Researchers recently discovered a way to control cane toads, an introduced pest, in Australia: put out cat food for the meat ants, Iridomyrmex reburrus.
Sound a bit far fetched? It turns out that when scientists scattered cat food along the banks of cane toad-infested ponds, the meat ants would come to the shore to pick it up. If they encounter young cane toads emerging from the water while foraging there, the meat ants attack. In fact, in the study area 98% of emerging toads were laid into by ants within two minutes of leaving the water.
You might wonder if desirable species of toads meet the same fate. It turns out that other kinds of toads evade meat ants at all costs. Only the cane toads freeze in position long enough to for the meat ants to overwhelm them with their tough jaws.
What’s so bad about cane toads? The cane toads were introduced into Australia in an effort to control another pest in sugar cane (thus the name). Soon is became evident that when carnivorous vertebrates – marsupials, lizards, snakes or crocodiles- tried to eat a cane toad, they would succumb to its toxins. With so many cane toads, the threat to wildlife is a very real one.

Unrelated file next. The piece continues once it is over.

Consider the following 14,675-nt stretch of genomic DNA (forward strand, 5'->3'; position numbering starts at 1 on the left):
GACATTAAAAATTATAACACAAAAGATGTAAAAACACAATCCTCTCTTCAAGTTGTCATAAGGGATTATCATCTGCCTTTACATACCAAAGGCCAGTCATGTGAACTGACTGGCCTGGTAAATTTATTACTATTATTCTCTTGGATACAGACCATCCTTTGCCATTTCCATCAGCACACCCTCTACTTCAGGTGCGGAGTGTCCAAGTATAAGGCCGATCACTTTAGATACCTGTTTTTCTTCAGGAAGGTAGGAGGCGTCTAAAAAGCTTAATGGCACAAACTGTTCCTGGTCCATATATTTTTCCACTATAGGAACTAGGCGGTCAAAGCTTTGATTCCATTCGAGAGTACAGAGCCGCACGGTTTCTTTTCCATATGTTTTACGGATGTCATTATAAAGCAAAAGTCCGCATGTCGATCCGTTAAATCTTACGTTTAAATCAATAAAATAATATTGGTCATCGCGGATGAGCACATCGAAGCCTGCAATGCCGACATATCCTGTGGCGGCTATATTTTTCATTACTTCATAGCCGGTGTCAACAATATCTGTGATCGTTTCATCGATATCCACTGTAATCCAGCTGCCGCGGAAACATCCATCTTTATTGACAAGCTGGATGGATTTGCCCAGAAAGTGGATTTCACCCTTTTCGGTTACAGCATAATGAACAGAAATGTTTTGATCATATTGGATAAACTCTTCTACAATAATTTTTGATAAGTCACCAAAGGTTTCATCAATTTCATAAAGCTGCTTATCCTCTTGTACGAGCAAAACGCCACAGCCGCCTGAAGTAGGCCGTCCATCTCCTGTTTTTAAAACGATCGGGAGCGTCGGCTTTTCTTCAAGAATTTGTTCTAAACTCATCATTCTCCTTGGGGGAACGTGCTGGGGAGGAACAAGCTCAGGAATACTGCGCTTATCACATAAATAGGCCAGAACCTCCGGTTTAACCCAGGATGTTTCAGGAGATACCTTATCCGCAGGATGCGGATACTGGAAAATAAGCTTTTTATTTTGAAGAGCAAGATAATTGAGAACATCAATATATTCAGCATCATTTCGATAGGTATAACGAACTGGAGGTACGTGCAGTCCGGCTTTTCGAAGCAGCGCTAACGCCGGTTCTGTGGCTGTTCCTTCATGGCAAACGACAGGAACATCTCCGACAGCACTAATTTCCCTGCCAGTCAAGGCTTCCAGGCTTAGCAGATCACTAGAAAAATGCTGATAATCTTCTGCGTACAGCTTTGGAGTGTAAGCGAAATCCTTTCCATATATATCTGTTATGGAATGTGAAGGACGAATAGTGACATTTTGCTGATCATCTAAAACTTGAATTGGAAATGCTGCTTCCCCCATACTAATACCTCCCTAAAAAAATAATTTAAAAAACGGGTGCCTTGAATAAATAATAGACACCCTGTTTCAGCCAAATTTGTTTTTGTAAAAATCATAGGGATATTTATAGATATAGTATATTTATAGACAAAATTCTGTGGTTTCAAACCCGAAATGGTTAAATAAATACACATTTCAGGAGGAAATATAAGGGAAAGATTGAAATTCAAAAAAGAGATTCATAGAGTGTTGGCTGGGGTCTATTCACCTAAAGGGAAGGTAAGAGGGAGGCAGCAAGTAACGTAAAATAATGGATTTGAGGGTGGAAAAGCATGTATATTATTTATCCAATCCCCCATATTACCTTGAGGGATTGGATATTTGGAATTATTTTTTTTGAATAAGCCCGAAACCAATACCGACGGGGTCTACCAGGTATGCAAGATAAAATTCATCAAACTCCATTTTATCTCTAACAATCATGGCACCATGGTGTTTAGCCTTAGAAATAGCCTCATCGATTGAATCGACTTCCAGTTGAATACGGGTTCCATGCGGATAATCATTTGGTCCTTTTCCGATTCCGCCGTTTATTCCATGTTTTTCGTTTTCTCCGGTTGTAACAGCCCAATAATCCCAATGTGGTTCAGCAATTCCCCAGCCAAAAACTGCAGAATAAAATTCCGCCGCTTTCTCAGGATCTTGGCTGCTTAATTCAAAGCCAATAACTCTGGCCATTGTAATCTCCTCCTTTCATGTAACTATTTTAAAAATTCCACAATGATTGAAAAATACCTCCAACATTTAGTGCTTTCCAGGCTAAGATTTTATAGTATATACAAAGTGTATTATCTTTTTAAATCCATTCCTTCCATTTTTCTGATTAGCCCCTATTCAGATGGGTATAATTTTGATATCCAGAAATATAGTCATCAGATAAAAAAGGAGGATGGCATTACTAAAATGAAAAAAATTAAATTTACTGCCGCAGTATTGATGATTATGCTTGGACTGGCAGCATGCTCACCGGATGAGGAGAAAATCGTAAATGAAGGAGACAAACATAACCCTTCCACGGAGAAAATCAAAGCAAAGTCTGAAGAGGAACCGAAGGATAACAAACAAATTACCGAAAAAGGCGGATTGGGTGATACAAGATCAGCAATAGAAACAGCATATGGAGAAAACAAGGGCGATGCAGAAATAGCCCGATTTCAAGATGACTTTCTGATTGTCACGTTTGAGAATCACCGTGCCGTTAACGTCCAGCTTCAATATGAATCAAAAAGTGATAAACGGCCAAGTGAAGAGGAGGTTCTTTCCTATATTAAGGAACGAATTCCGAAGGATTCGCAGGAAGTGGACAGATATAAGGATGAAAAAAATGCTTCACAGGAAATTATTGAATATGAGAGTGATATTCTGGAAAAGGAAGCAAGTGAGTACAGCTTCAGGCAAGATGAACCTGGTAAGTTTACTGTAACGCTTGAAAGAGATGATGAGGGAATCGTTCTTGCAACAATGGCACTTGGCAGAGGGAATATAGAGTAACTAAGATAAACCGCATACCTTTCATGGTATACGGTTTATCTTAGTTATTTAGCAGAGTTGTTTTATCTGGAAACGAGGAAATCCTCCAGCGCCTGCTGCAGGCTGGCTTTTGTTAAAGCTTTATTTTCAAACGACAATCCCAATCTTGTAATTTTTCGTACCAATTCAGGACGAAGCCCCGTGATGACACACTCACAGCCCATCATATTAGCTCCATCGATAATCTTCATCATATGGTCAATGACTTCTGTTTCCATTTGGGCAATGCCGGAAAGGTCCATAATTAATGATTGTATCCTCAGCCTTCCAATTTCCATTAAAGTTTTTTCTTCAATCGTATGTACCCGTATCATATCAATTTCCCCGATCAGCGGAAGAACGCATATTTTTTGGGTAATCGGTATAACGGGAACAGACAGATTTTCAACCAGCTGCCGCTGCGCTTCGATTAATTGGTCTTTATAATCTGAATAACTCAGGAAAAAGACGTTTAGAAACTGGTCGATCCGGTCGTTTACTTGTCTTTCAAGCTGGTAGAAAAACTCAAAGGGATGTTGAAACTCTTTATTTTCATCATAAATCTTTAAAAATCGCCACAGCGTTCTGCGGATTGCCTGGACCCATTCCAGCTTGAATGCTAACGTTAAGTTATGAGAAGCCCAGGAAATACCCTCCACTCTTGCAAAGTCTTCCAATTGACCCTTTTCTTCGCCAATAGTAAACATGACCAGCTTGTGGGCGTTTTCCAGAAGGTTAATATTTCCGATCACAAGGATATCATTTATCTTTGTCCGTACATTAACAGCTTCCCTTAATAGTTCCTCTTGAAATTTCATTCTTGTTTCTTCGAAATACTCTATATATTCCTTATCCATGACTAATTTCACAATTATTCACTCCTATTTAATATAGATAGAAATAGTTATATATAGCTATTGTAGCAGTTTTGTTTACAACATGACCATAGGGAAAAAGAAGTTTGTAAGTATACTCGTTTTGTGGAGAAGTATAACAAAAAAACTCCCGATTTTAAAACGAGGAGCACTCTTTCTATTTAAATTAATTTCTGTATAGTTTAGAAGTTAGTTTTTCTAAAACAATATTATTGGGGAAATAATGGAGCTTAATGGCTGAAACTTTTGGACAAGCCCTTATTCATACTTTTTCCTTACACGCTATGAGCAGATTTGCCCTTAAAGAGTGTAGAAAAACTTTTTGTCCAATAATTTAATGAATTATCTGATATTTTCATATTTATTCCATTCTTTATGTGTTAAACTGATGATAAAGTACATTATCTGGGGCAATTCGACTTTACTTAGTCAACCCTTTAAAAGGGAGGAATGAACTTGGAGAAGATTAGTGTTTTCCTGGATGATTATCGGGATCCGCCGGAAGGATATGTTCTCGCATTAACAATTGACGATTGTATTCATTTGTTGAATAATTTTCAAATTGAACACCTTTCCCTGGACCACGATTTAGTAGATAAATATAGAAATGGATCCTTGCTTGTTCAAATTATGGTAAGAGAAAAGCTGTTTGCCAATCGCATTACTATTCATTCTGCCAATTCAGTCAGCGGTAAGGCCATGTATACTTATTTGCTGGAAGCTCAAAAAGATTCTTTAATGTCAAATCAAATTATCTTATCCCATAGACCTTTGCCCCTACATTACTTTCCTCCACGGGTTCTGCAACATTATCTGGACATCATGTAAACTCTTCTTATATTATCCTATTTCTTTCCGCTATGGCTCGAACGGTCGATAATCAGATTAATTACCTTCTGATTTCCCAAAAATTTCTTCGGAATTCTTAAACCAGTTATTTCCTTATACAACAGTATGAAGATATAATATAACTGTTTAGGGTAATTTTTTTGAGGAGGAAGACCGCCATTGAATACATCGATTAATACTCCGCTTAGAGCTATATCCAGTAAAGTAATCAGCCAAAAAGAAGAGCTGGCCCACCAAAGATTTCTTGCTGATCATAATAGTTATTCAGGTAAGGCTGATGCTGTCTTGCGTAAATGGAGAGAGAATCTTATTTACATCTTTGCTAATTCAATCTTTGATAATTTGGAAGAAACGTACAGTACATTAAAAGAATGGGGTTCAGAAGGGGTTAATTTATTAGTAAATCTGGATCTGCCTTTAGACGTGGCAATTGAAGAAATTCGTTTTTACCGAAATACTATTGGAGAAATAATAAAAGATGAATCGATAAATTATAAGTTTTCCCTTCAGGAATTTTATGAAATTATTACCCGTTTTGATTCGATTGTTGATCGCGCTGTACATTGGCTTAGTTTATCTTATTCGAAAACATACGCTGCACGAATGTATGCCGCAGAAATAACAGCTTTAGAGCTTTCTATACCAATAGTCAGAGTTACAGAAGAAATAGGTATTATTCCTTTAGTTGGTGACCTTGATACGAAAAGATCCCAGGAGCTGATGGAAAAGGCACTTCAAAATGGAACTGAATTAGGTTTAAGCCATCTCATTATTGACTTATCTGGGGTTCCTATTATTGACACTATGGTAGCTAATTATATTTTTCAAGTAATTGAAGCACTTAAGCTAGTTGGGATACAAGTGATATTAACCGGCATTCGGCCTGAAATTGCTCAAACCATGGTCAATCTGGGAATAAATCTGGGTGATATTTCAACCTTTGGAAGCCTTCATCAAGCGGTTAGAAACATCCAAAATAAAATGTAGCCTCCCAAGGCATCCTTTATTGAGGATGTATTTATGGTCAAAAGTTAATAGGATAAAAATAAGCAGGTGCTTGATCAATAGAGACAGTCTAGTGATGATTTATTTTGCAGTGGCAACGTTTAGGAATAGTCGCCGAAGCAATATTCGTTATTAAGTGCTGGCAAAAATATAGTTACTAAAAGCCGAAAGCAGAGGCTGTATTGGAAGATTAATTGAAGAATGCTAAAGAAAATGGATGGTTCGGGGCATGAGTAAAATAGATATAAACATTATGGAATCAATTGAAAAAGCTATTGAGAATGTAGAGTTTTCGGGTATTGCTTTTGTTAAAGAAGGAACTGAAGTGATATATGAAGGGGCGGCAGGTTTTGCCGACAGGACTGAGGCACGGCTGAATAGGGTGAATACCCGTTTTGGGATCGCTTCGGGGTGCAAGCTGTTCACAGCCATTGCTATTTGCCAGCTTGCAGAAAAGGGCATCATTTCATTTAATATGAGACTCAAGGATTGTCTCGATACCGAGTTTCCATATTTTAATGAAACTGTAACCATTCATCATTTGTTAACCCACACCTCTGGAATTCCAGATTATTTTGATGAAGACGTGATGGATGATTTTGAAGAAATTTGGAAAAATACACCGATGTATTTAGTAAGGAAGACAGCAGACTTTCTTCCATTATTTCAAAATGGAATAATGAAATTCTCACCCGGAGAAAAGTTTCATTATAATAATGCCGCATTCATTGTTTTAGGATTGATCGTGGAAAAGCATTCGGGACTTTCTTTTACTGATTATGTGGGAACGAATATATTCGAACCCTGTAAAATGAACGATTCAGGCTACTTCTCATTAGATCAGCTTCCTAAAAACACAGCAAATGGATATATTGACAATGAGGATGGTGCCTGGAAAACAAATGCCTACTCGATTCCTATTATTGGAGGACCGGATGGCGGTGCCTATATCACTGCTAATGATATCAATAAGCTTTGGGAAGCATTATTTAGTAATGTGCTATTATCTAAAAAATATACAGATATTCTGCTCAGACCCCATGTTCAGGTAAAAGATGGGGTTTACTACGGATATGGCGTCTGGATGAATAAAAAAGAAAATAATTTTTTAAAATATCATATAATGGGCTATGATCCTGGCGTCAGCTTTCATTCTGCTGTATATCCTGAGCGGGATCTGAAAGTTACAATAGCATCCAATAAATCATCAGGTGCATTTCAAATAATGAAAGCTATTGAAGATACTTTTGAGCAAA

Is the idea of using ants to control pests a new one? No, certain ants have been used by humans to control pests for centuries. As far as is known, the ancient Chinese were the first to use ants to protect crops. As long as 1,700 years ago, farmers employed weaver ants to keep caterpillars, stink bugs and small rodents out of their valuable citrus orchards. Today weaver ants are used to control citrus pests in Northern Australia.
The colors of this meat ant specimen photographed by April Nobile (Copyright AntWeb.org, 2000-2009. Licensing: Attribution-ShareAlike 3.0 Creative Commons License, downloaded from Wikimedia) have faded somewhat. Check out the gorgeous iridescent gaster of photographs of Iridomyrmex reburrus at Myrmecos.net.
Now, I wonder if sprinkling cat food about will keep cats from sitting on my keyboard. 🙂
Georgia Ward-Fear, Gregory P. Brown and Richard Shine. (2010). Using a native predator (the meat ant, Iridomyrmex reburrus) to reduce the abundance of an invasive species (the cane toad, Bufo marinus) in tropical Australia
Journal of Applied Ecology, early view at journal website.